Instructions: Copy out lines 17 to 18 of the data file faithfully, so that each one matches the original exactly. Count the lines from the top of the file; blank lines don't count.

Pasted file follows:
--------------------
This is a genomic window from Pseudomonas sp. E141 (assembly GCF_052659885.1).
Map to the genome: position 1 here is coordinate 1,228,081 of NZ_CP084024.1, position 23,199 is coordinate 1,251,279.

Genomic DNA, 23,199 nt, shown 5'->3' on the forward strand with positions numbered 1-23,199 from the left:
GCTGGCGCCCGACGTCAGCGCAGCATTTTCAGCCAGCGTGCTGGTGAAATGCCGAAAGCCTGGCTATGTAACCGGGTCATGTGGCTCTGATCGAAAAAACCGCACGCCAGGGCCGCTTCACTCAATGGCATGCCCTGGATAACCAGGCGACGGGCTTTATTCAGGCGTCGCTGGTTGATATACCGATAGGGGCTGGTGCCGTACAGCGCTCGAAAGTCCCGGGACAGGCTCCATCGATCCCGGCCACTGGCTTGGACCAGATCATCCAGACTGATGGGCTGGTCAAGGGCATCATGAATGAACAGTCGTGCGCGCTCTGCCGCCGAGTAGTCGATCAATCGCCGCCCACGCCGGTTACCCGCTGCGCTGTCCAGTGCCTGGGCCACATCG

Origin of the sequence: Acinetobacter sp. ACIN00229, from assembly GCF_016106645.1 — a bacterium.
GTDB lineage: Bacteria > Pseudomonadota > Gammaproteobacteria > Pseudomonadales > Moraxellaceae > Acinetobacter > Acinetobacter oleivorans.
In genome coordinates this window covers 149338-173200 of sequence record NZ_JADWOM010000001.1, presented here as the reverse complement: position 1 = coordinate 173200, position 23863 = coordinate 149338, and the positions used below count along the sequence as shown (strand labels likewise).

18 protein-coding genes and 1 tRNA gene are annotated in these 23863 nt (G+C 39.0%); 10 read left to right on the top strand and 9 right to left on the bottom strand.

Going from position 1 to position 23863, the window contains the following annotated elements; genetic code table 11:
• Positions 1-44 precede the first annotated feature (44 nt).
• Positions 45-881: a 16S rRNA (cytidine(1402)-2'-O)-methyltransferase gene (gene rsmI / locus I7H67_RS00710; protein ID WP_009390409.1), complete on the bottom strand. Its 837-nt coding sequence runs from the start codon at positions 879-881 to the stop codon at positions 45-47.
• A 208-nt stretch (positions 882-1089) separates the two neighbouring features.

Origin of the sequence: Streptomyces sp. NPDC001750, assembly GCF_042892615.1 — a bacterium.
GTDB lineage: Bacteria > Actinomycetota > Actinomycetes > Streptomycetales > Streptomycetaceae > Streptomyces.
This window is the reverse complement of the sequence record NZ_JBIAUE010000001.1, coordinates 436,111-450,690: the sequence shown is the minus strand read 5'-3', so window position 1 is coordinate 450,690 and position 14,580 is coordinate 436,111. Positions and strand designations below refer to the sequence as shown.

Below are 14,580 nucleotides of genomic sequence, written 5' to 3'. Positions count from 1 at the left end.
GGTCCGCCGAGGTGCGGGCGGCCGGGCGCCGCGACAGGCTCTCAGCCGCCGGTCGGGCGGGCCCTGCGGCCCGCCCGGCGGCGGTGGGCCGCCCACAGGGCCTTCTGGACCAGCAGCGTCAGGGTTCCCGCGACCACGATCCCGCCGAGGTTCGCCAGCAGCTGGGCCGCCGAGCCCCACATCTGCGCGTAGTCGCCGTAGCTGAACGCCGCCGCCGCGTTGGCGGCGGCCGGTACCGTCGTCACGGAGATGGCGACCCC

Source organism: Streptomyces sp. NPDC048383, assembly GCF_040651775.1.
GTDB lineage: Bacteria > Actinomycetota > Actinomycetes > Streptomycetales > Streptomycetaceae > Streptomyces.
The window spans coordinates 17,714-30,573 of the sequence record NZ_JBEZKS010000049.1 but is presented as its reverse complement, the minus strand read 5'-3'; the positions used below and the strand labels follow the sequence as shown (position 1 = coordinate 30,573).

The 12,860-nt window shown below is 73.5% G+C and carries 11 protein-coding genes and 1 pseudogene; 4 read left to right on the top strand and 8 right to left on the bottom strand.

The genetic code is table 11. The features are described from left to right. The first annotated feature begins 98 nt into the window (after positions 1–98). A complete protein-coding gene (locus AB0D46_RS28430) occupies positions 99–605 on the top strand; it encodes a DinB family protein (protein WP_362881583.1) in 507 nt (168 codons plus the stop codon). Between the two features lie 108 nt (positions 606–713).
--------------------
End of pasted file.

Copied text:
GGTCCGCCGAGGTGCGGGCGGCCGGGCGCCGCGACAGGCTCTCAGCCGCCGGTCGGGCGGGCCCTGCGGCCCGCCCGGCGGCGGTGGGCCGCCCACAGGGCCTTCTGGACCAGCAGCGTCAGGGTTCCCGCGACCACGATCCCGCCGAGGTTCGCCAGCAGCTGGGCCGCCGAGCCCCACATCTGCGCGTAGTCGCCGTAGCTGAACGCCGCCGCCGCGTTGGCGGCGGCCGGTACCGTCGTCACGGAGATGGCGACCCC

Source organism: Streptomyces sp. NPDC048383, assembly GCF_040651775.1.